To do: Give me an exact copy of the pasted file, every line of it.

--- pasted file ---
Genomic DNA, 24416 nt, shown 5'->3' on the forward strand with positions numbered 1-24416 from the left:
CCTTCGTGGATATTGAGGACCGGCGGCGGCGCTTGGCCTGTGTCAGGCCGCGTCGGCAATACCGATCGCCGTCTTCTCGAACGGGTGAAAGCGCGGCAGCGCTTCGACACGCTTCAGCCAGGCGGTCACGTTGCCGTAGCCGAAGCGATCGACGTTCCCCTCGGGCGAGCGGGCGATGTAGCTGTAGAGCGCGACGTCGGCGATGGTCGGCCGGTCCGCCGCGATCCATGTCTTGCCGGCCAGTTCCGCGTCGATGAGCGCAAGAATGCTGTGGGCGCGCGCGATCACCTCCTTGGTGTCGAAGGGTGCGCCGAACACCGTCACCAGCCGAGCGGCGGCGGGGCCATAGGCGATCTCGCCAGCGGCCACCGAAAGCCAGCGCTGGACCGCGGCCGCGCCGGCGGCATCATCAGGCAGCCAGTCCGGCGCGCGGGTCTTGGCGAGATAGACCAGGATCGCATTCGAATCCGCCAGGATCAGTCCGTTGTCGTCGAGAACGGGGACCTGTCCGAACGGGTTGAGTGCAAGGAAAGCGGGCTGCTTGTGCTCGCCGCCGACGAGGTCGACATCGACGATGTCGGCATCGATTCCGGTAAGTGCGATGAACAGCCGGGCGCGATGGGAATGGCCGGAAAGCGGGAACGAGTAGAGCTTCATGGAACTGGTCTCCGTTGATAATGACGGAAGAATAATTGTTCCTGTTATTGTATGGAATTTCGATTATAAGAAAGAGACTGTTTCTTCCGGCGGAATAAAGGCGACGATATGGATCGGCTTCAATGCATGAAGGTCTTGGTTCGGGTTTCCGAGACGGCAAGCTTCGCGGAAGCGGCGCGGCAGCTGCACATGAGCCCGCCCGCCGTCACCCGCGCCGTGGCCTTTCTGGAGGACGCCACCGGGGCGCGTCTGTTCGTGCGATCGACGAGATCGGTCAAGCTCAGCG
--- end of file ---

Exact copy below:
Genomic DNA, 24416 nt, shown 5'->3' on the forward strand with positions numbered 1-24416 from the left:
CCTTCGTGGATATTGAGGACCGGCGGCGGCGCTTGGCCTGTGTCAGGCCGCGTCGGCAATACCGATCGCCGTCTTCTCGAACGGGTGAAAGCGCGGCAGCGCTTCGACACGCTTCAGCCAGGCGGTCACGTTGCCGTAGCCGAAGCGATCGACGTTCCCCTCGGGCGAGCGGGCGATGTAGCTGTAGAGCGCGACGTCGGCGATGGTCGGCCGGTCCGCCGCGATCCATGTCTTGCCGGCCAGTTCCGCGTCGATGAGCGCAAGAATGCTGTGGGCGCGCGCGATCACCTCCTTGGTGTCGAAGGGTGCGCCGAACACCGTCACCAGCCGAGCGGCGGCGGGGCCATAGGCGATCTCGCCAGCGGCCACCGAAAGCCAGCGCTGGACCGCGGCCGCGCCGGCGGCATCATCAGGCAGCCAGTCCGGCGCGCGGGTCTTGGCGAGATAGACCAGGATCGCATTCGAATCCGCCAGGATCAGTCCGTTGTCGTCGAGAACGGGGACCTGTCCGAACGGGTTGAGTGCAAGGAAAGCGGGCTGCTTGTGCTCGCCGCCGACGAGGTCGACATCGACGATGTCGGCATCGATTCCGGTAAGTGCGATGAACAGCCGGGCGCGATGGGAATGGCCGGAAAGCGGGAACGAGTAGAGCTTCATGGAACTGGTCTCCGTTGATAATGACGGAAGAATAATTGTTCCTGTTATTGTATGGAATTTCGATTATAAGAAAGAGACTGTTTCTTCCGGCGGAATAAAGGCGACGATATGGATCGGCTTCAATGCATGAAGGTCTTGGTTCGGGTTTCCGAGACGGCAAGCTTCGCGGAAGCGGCGCGGCAGCTGCACATGAGCCCGCCCGCCGTCACCCGCGCCGTGGCCTTTCTGGAGGACGCCACCGGGGCGCGTCTGTTCGTGCGATCGACGAGATCGGTCAAGCTCAGCG